Unique Device Identification

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The Unique Device Identification (UDI) System is intended to assign a unique identifier to medical devices within the United States. It was signed into law on September 27, 2007, as part of the Food and Drug Administration Amendments Act of 2007. This act includes language related to the establishment of a Unique Device Identification System. When implemented, the new system will require:

  • The label of a device to bear a unique identifier, unless an alternative location is specified by the U.S. Food and Drug Administration (FDA) or unless an exception is made for a particular device or group of devices.
  • The unique identifier to be able to identify the device through distribution and use
  • The unique identifier to include the lot or serial number if specified by FDA

A national UDI system will create a common vocabulary for reporting and enhance electronic tracking abilities. Currently, analysis of adverse event reports is limited by the fact that the specific devices involved in an incident are often not known with the required degree of specificity. Without a common vocabulary for medical devices, meaningful analysis based on data from existing voluntary systems is problematic. Reliable and consistent identification of medical devices would enable safety surveillance so that the FDA and manufacturers could better identify potential problems or device defects, and improve patient care.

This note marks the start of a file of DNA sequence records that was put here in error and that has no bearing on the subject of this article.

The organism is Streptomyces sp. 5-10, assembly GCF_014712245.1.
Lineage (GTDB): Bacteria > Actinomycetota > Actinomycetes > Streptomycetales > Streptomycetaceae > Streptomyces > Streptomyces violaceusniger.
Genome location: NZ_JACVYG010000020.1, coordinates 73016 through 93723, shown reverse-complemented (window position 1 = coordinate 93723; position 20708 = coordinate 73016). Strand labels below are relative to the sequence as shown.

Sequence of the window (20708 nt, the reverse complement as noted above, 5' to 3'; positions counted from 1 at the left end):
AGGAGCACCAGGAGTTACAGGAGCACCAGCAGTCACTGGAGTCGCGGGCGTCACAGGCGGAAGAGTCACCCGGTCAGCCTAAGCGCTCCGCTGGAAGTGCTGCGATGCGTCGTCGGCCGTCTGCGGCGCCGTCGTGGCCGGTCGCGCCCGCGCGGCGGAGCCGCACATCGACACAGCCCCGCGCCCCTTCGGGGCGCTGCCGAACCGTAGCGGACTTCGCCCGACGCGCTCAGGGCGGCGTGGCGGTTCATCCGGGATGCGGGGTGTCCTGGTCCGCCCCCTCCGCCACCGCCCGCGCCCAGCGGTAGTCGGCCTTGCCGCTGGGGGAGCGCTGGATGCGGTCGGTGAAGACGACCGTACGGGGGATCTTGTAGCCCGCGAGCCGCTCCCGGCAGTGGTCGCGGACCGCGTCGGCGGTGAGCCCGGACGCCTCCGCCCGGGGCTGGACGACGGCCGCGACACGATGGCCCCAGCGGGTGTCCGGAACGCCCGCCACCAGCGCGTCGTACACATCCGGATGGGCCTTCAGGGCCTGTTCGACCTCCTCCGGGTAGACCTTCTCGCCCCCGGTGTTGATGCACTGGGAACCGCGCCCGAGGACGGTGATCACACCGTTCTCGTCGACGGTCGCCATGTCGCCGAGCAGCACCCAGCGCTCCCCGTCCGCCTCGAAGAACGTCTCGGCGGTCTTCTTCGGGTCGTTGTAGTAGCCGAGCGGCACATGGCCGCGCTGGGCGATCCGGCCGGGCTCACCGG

The UDI is expected to improve patient safety (in part by helping to identify counterfeit products and by improving the ability of staff to distinguish between devices that are similar in appearance but serve different functions),[1] facilitate and improve the recall process, and create efficiences within the medical system.[2]

In the most basic format, the UDI would be a coded number registered with standards organizations, and would incorporate a variety of information, including (but not limited to) the manufacturer of the device, expiry dates, the make and model of the device, and any special attributes that the device may possess.[3] In a medical sense, "device" refers to any product that is not pharmaceutical in nature, and while the FDA have been given approval to exempt some devices, Jay Crowely (who was responsible for implementing the UDI requirements in the Act), has expressed an intent to apply the UDI to "everything until somebody gives us good reason not to", (excluding devices which won't need identification).[4]

Since the passing of the Act, there have been calls for the FDA to publish a timeline for the implementation of the UDI.[5]

References[edit]

  1. ^ Ament, Lucy (November 13, 2006). "AHA calls for medical device identification system". AHA News 42 (23): p. 2. 
  2. ^ DiConsiglio, John (September 2007). "Solve a unique challenge". Materials Management in Health Care 16 (9): pp. 24–26. 
  3. ^ DiConsiglio, John (September 2007). "Solve a unique challenge". Materials Management in Health Care 16 (9): p. 26. 
  4. ^ Joch, Alan (October 2008). "A device by any other name". Materials Management in Health Care 17 (10): 16. 
  5. ^ "Hospitals calling for device ID". Materials Management in Health Care 17 (6): p. 4. June 2008. 

Further reading[edit]